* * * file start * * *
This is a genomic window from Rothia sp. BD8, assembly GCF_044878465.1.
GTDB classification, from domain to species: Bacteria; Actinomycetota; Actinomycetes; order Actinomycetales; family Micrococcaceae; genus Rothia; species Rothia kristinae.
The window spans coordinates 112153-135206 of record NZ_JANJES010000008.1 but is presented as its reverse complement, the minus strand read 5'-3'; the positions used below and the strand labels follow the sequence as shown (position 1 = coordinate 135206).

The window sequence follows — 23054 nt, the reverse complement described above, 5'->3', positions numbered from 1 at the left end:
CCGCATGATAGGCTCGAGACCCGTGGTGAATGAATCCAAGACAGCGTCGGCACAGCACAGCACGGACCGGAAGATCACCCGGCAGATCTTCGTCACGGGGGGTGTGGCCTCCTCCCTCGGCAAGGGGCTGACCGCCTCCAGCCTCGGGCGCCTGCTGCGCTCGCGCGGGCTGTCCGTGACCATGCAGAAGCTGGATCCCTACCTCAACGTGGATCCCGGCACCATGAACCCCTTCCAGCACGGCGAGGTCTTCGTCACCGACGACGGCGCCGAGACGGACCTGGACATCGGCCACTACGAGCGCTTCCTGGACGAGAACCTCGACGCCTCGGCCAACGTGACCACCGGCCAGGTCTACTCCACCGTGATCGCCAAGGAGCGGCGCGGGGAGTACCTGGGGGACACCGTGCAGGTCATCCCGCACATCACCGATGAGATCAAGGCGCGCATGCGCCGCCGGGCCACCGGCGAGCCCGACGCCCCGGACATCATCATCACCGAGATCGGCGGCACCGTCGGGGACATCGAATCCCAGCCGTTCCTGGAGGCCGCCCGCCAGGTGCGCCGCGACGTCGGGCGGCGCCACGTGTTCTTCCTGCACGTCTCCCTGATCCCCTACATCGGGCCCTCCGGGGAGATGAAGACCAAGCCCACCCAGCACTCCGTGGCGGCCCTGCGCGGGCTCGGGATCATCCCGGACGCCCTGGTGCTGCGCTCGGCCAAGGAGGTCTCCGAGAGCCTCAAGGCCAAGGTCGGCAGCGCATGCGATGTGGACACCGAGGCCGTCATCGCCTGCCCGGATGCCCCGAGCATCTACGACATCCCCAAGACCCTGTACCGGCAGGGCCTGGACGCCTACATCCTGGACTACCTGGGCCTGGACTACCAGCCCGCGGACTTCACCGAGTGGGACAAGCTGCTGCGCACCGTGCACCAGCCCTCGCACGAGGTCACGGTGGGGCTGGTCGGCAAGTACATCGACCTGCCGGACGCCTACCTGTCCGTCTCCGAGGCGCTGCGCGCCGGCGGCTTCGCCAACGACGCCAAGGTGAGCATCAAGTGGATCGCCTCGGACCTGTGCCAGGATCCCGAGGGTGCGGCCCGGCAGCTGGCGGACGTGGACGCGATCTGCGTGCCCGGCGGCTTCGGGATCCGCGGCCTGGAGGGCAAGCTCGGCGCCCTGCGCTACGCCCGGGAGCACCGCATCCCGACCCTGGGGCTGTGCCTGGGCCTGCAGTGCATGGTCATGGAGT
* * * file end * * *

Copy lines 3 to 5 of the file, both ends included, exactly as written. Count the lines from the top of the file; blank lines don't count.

The window spans coordinates 112153-135206 of record NZ_JANJES010000008.1 but is presented as its reverse complement, the minus strand read 5'-3'; the positions used below and the strand labels follow the sequence as shown (position 1 = coordinate 135206).

The window sequence follows — 23054 nt, the reverse complement described above, 5'->3', positions numbered from 1 at the left end:
CCGCATGATAGGCTCGAGACCCGTGGTGAATGAATCCAAGACAGCGTCGGCACAGCACAGCACGGACCGGAAGATCACCCGGCAGATCTTCGTCACGGGGGGTGTGGCCTCCTCCCTCGGCAAGGGGCTGACCGCCTCCAGCCTCGGGCGCCTGCTGCGCTCGCGCGGGCTGTCCGTGACCATGCAGAAGCTGGATCCCTACCTCAACGTGGATCCCGGCACCATGAACCCCTTCCAGCACGGCGAGGTCTTCGTCACCGACGACGGCGCCGAGACGGACCTGGACATCGGCCACTACGAGCGCTTCCTGGACGAGAACCTCGACGCCTCGGCCAACGTGACCACCGGCCAGGTCTACTCCACCGTGATCGCCAAGGAGCGGCGCGGGGAGTACCTGGGGGACACCGTGCAGGTCATCCCGCACATCACCGATGAGATCAAGGCGCGCATGCGCCGCCGGGCCACCGGCGAGCCCGACGCCCCGGACATCATCATCACCGAGATCGGCGGCACCGTCGGGGACATCGAATCCCAGCCGTTCCTGGAGGCCGCCCGCCAGGTGCGCCGCGACGTCGGGCGGCGCCACGTGTTCTTCCTGCACGTCTCCCTGATCCCCTACATCGGGCCCTCCGGGGAGATGAAGACCAAGCCCACCCAGCACTCCGTGGCGGCCCTGCGCGGGCTCGGGATCATCCCGGACGCCCTGGTGCTGCGCTCGGCCAAGGAGGTCTCCGAGAGCCTCAAGGCCAAGGTCGGCAGCGCATGCGATGTGGACACCGAGGCCGTCATCGCCTGCCCGGATGCCCCGAGCATCTACGACATCCCCAAGACCCTGTACCGGCAGGGCCTGGACGCCTACATCCTGGACTACCTGGGCCTGGACTACCAGCCCGCGGACTTCACCGAGTGGGACAAGCTGCTGCGCACCGTGCACCAGCCCTCGCACGAGGTCACGGTGGGGCTGGTCGGCAAGTACATCGACCTGCCGGACGCCTACCTGTCCGTCTCCGAGGCGCTGCGCGCCGGCGGCTTCGCCAACGACGCCAAGGTGAGCATCAAGTGGATCGCCTCGGACCTGTGCCAGGATCCCGAGGGTGCGGCCCGGCAGCTGGCGGACGTGGACGCGATCTGCGTGCCCGGCGGCTTCGGGATCCGCGGCCTGGAGGGCAAGCTCGGCGCCCTGCGCTACGCCCGGGAGCACCGCATCCCGACCCTGGGGCTGTGCCTGGGCCTGCAGTGCATGGTCATGGAGT